Venturing to the movie theatre, even with the modern-day capacity to download just about anything off of the internet, has, and always will be one of my favourite pastimes.
My last visit to the cinema, however, has left me with a taste so bitter that I see no other alternative but to voice such grievances.
Let me first describe the satisfaction I get out of watching the feature presentation on my own. Obviously it is nice to have a friend, mate, acquaintance, confidant or relative to go with, but I don’t understand people’s bewildered reaction upon telling them of my solo cinema adventures. You don’t have to quibble about which movie to see, nor are you forced to stand around like muppets at the front of the theatre while agonizingly consulting one another about the ideal seat for premium viewing pleasure.
I skipped up the stairs and picked my usual aisle seat – an unavoidable situation as my dodgy knee forever reserves veto power – in anticipation of Seven Psychopaths, which by the way, is a brilliantly written, innovative screen play that leaves you gagging for more.
Minutes later, as I systematically and robotically popped luscious Gummy Bears into my mouth, a bevy of hopped up, unruly teenage girls stormed into the peaceful sanctuary and, in doing so, spoiled the tranquil environment.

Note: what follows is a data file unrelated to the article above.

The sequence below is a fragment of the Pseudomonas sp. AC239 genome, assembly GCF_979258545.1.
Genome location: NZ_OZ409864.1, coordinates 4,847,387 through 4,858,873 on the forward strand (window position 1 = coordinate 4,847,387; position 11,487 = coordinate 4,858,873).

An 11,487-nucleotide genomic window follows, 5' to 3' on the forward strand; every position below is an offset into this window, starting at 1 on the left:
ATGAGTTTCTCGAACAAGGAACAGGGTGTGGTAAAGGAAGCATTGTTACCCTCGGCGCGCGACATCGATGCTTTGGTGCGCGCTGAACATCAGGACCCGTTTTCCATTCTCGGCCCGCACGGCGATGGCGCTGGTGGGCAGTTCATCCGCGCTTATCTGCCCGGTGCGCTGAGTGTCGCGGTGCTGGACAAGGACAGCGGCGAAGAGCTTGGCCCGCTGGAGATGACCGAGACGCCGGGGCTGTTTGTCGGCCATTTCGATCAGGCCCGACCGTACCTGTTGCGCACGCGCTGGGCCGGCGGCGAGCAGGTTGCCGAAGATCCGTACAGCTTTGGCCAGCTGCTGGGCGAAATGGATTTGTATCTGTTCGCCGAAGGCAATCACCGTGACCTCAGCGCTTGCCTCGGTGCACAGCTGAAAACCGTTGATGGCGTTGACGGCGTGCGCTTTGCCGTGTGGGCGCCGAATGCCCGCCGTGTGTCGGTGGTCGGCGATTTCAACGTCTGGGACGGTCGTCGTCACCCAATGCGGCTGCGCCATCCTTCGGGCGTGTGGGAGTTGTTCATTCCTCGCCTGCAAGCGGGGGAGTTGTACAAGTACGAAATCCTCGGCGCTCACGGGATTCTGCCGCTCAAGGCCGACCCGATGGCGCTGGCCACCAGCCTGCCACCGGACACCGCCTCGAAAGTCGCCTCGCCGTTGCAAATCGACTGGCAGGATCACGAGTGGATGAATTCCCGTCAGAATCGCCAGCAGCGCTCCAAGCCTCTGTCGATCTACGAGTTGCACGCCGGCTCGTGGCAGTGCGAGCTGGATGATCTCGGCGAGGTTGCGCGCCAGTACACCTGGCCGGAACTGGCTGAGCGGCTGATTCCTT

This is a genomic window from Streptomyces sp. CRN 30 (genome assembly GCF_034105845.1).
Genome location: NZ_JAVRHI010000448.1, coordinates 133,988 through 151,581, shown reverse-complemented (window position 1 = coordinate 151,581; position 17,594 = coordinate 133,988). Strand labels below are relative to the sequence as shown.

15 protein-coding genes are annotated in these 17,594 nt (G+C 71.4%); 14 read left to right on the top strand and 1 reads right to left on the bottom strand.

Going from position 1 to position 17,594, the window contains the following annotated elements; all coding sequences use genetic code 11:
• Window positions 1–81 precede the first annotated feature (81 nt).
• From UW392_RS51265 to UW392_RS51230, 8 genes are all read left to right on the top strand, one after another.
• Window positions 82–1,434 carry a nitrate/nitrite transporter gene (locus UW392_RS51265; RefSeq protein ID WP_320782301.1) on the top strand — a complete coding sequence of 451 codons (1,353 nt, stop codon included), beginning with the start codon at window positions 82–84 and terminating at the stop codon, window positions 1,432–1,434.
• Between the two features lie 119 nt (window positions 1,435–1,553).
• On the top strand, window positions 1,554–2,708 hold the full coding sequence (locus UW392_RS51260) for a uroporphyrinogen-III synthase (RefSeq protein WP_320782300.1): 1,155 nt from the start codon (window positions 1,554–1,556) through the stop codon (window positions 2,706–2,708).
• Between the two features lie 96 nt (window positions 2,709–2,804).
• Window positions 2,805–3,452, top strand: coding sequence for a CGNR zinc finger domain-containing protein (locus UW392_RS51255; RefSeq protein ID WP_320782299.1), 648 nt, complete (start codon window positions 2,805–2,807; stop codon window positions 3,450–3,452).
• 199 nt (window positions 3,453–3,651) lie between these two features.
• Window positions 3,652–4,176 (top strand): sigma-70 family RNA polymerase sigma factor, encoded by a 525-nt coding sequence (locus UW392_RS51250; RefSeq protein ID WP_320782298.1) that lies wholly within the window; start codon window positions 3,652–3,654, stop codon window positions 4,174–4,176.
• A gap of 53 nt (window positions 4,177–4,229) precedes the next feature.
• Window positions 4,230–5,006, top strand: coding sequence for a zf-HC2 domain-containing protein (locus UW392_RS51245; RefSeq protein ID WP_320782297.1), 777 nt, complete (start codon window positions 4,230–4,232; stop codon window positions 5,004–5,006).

“Please don’t sit near me,” I mumbled to myself over and over again, hoping repeating the same statement would somehow absolve me of this problem.
No such luck. They sat directly behind me and proceeded to continually squawk like crows at the crack of dawn. Trying to ignore them was my first mistake. The tension brewed, creating a spitting stew of anger on the verge of boiling over.
I was compelled to make a stand: “I am not sure if you realise the movie has started, but I would understand, due to the incessant chirping going on, if you hadn’t. In any case, can you refrain from talking.”
None of the entourage, in the immediacy, retorted. Minutes passed before a member of the babbling bevy thought it permissible to converse, in Arabic, on her mobile phone. The conversation lasted about 30 seconds before my incandescent rage couldn’t be suppressed.
“Do you really, really think it is appropriate to have a chat during the feature presentation,” I bellowed, most likely coming off as an angry old prat.
She, to my surprise, apologised and put her phone where it belongs, in her pocket.
I finally allowed myself the satisfaction of enjoying the movie, my anger eventually subsiding. I thought the storm had blown over when I overheard on of the unruly teens quip, “at least we have friends, who comes to the movies alone?”
I found the comment extremely amusing, laughing out loud (LOL as the teeny boppers would say) for what it seemed like minutes while chewing, like a cow, on a the juiciest Gummy Bears one can imagine.
One of the characters on screen was being horrifically bludgeoned at the precise time I was laughing like a mad man. To my astonishment, an eerie hush fell over the crowd of teens. Inopportune timing one could say, but as I gazed to the row behind, the girls looked at me in horror, as if I was one of the Seven Psychopaths.
Still chewing uncontrollably, I turned my attention to the big screen, enjoying the rest of the film, alone and in silence.